FATCA tax law has bigger impact on foreign than U.S. firms
NEW YORK, (Thomson Reuters Accelus) - The soon-to-be-implemented U.S. Foreign Account Tax Compliance Act, or FATCA, will have a bigger impact on foreign financial institutions than on U.S. ones, financial industry participants were told at a panel discussion on the law, which is placing new duties on compliance officers.
The event was hosted by the Securities Industry and Financial Markets Association (SIFMA) and conducted by the group’s Operations & Technology Society’s–Securities Operations Section, reflecting the role that staff in the operations units of firms were expected to have in meeting FATCA provisions.
Despite the word “tax” in its title, compliance professionals are also becoming involved in implementing the act at firms. Indeed a regular certification will be required, by the firm’s chief compliance officer, or an equivalent level person, that the firm has complied with the provisions.
The panel comprised Jon Lakritz, Managing Director PriceWaterhouseCoopers, Mark Naretti Managing Director KPMG, and Kevin Sullivan Assistant Vice President. A SIFMA presentation entitled ‘What you need to know about FATCA’, which was discussed at the event.
FATCA passed in March 2010, but its provisions have not yet fully come into effect. Its passage followed attention in the past few years to U.S. individuals avoiding taxes by opening accounts with foreign financial institutions outside the United States. Income received on these accounts was kept outside of the U.S. tax net, and was not disclosed by the account holder or firm.
Whistleblowers identified some of these avoidance activities to the authorities, leading to investigations in Congress and the IRS. These led to a two-pronged U.S. prevention approach, one being to provide a tax amnesty program for individuals to disclose their earnings, and the other was the passage of FATCA.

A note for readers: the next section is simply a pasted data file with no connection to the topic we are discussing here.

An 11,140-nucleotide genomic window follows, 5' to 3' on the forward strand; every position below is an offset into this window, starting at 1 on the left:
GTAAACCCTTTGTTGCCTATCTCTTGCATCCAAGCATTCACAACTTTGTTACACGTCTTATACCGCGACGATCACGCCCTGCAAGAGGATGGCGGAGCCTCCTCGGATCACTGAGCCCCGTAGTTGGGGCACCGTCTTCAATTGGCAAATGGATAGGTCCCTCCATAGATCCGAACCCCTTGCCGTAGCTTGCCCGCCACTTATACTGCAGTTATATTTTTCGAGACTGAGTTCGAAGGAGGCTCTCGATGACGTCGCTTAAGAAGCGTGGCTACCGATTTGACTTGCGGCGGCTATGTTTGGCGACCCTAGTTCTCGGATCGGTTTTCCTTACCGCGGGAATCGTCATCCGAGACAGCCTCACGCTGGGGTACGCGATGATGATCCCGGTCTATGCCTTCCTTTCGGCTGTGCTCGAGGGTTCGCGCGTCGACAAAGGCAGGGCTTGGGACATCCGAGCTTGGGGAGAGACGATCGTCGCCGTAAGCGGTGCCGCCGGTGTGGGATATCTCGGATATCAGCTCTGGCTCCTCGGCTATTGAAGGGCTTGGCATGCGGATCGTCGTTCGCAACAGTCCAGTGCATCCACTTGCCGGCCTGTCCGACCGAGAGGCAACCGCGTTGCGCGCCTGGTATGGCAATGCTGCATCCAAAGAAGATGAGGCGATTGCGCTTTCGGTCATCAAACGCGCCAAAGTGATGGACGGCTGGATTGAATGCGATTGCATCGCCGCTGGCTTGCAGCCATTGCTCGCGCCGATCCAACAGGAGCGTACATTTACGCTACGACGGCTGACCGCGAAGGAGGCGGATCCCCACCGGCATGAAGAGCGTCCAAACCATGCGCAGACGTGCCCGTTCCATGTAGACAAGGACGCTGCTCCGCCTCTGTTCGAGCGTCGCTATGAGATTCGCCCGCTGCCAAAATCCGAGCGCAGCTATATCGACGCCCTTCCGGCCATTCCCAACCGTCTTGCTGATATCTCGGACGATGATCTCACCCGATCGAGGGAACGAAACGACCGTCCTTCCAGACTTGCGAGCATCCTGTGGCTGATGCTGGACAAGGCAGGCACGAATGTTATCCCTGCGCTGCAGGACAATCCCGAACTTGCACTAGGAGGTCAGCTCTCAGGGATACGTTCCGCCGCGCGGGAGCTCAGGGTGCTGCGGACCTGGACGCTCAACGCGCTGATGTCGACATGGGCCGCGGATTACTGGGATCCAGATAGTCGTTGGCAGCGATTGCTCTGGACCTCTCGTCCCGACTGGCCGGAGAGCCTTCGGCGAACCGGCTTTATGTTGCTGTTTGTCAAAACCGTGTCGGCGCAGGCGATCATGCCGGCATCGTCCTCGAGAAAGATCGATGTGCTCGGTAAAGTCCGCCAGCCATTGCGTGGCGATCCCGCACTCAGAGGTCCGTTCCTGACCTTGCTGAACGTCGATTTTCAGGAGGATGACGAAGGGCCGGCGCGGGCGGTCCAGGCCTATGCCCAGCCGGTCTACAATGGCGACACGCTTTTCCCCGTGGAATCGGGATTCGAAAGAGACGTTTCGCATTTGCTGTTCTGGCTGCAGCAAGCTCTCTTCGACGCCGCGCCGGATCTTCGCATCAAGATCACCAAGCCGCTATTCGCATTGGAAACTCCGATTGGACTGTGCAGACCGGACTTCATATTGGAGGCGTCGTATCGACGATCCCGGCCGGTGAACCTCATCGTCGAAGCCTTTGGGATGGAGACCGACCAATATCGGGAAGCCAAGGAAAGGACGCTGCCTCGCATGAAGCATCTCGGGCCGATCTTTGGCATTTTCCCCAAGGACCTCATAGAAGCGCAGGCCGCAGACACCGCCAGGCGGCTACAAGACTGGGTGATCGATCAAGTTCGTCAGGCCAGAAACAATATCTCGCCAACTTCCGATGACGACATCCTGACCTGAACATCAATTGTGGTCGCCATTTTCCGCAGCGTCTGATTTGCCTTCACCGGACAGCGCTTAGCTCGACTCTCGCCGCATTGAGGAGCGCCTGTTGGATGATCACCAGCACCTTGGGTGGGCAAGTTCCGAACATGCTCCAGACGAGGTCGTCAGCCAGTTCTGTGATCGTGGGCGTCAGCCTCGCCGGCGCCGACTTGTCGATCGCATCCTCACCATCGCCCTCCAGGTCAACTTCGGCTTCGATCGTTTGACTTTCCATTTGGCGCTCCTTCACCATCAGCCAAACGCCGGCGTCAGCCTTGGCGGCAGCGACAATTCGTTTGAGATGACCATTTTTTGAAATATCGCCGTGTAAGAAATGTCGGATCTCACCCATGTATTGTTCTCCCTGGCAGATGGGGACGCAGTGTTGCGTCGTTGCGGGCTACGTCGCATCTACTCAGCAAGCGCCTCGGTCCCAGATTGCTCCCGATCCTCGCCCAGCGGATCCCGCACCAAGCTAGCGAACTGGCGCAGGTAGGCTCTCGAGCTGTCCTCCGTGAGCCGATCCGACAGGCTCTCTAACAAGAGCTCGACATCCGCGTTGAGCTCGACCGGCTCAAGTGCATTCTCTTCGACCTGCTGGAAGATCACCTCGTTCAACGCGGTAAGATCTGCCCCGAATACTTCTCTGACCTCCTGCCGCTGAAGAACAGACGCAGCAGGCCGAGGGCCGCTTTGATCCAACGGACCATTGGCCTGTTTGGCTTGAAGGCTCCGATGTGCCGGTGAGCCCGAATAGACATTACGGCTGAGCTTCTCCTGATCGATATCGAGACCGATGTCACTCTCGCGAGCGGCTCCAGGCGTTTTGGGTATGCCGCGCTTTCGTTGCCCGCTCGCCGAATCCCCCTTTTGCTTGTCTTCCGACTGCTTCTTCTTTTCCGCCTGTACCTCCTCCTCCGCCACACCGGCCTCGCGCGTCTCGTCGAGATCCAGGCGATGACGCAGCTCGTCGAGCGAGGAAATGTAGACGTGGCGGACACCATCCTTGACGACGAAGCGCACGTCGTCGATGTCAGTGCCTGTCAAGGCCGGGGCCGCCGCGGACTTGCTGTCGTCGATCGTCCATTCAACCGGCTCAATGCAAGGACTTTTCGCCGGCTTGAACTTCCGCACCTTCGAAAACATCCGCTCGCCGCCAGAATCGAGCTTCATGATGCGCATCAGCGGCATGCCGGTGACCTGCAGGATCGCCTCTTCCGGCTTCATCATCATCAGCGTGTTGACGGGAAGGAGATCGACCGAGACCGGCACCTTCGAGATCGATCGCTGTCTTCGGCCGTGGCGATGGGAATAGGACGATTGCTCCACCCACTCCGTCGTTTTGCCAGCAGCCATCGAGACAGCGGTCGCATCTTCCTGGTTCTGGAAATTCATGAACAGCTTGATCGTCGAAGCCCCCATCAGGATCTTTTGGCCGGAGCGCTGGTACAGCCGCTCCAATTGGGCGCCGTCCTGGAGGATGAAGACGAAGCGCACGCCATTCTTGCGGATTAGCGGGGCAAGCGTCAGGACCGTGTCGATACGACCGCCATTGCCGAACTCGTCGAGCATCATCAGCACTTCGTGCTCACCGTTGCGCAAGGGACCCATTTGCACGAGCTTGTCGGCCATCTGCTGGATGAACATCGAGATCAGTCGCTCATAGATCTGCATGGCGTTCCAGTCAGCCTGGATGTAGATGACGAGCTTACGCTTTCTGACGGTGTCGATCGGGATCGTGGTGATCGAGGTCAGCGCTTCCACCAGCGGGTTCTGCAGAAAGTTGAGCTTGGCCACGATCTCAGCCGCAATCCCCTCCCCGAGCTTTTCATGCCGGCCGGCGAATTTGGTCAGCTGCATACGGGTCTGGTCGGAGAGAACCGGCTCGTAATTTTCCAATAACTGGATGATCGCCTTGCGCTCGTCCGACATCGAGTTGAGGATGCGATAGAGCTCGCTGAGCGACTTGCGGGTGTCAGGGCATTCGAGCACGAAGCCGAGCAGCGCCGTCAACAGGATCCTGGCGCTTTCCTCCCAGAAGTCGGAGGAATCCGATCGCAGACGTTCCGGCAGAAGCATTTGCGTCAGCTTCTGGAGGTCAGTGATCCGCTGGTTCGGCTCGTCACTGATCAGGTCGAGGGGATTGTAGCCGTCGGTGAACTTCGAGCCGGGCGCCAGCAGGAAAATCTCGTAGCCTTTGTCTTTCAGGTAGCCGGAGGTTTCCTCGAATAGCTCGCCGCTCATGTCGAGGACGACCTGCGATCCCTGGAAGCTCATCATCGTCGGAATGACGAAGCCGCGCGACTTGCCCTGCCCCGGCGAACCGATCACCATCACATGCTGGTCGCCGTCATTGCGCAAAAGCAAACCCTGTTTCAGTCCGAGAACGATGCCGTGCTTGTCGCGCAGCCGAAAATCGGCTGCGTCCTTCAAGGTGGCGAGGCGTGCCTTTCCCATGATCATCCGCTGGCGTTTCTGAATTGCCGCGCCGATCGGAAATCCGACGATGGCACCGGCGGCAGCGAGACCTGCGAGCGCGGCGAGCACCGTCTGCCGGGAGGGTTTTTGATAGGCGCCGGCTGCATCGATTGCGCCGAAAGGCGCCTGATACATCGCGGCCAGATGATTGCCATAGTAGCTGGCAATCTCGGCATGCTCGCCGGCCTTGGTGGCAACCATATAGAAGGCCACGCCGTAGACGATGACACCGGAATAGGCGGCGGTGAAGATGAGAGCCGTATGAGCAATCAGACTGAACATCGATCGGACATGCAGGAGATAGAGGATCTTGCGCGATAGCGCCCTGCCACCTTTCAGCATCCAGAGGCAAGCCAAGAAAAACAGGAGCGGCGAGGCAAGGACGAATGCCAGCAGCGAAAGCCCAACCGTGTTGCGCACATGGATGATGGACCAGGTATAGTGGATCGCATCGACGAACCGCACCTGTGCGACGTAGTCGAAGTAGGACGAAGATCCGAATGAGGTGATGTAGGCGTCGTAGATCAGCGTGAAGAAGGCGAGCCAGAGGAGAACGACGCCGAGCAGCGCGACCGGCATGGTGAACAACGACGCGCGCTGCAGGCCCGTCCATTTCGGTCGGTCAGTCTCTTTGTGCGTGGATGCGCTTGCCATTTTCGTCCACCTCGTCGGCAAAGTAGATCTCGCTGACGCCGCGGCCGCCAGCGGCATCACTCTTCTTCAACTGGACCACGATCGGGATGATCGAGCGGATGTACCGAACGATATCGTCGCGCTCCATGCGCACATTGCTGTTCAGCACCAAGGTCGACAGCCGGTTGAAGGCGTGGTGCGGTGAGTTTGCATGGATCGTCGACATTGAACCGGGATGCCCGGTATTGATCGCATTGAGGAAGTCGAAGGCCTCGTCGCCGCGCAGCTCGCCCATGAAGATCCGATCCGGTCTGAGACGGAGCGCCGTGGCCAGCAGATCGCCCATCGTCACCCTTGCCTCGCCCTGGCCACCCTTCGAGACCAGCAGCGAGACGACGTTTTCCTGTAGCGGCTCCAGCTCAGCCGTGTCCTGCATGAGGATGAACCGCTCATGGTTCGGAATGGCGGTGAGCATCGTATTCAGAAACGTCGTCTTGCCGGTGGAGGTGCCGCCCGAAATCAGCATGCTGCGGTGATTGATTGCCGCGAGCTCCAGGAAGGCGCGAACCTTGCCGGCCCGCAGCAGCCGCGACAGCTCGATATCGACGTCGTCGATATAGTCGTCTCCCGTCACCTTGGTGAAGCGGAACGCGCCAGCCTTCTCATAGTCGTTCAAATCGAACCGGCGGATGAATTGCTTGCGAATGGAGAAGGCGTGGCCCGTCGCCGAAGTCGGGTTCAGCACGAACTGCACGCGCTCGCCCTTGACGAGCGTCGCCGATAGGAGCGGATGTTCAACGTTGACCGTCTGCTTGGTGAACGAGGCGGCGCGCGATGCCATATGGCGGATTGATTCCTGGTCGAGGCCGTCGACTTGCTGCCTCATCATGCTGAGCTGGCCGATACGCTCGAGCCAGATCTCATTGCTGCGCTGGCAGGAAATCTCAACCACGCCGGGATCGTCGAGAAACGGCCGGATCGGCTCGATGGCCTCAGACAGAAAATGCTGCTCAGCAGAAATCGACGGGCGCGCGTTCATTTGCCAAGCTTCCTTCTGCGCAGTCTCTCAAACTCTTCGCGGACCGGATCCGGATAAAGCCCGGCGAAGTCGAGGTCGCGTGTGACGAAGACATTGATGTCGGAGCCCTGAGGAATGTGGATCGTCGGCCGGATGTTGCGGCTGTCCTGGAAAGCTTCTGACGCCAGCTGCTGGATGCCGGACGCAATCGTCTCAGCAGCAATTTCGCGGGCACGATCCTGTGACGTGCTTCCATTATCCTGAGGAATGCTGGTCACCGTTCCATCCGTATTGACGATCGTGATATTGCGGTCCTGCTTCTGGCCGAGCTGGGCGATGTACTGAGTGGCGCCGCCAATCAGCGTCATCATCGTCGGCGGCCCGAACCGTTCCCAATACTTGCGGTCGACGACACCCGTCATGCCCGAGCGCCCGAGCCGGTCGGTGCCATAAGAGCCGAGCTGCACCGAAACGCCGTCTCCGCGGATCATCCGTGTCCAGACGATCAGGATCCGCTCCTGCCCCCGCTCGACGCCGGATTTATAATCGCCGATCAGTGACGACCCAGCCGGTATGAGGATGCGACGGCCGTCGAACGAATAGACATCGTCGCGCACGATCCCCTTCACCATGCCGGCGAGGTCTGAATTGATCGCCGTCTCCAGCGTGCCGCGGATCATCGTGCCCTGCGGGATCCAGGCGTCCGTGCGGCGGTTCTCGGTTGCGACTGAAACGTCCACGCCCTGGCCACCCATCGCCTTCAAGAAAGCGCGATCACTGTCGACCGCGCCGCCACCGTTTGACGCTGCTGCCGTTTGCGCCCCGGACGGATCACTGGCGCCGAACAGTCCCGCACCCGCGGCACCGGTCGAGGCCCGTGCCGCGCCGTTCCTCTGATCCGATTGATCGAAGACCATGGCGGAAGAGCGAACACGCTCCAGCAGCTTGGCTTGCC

Despite the initial intention to be effective in 2013, some parts of FATCA have been delayed to 2014 and 2015. The U.S. government has issued three notices on FATCA, and the final one may be in the New Year. “The delay in the effective date is to give financial institutions time to implement,” Lakritz said.
The act requires financial institutions, including foreign firms, to report on the U.S. owners of accounts to U.S. authorities, and perform due diligence on those accounts to see if they are held by a US or foreign owner. There are also new withholding tax provisions imposed on firms, for those accounts that do not meet certain tests.
FATCA also requires firms defined as foreign financial institutions (FFIs) to enter specified agreements with the US authorities. The scope of firms covered is wider than just banks and broker dealers, and also includes offshore hedge funds, trust companies and collective investment vehicles.
“If certain non-US firms don’t sign the agreements, they may become non-participating foreign financial institutions, and thus become subject to the new withholding tax,” Lakritz said. These agreements require FFIs to perform enhanced due diligence, to find US persons who are hiding behind foreign entities.
U.S. financial institutions are not impacted as much as foreign firms, but are still subject to enhanced due diligence to find U.S. persons who hiding behind foreign entities, and will be subject to the new withholding tax.
The FFI agreements require foreign firms to obtain information on the account-holder, which is necessary to determine if the accounts are U.S. accounts. A senior officer of the firm will need to certify that this has been done, and there has been compliance with the due diligence procedures. If the firm is in a bank secrecy jurisdiction, they should attempt to obtain a waiver of the secrecy provision or close the account.
“Hong Kong customers investing in non-U.S. securities abroad may wonder why they are being asked to sign a U.S. tax form,” Sullivan said. This may be part of the discussion held with foreign clients on “how you prove someone is not a U.S. taxpayer.”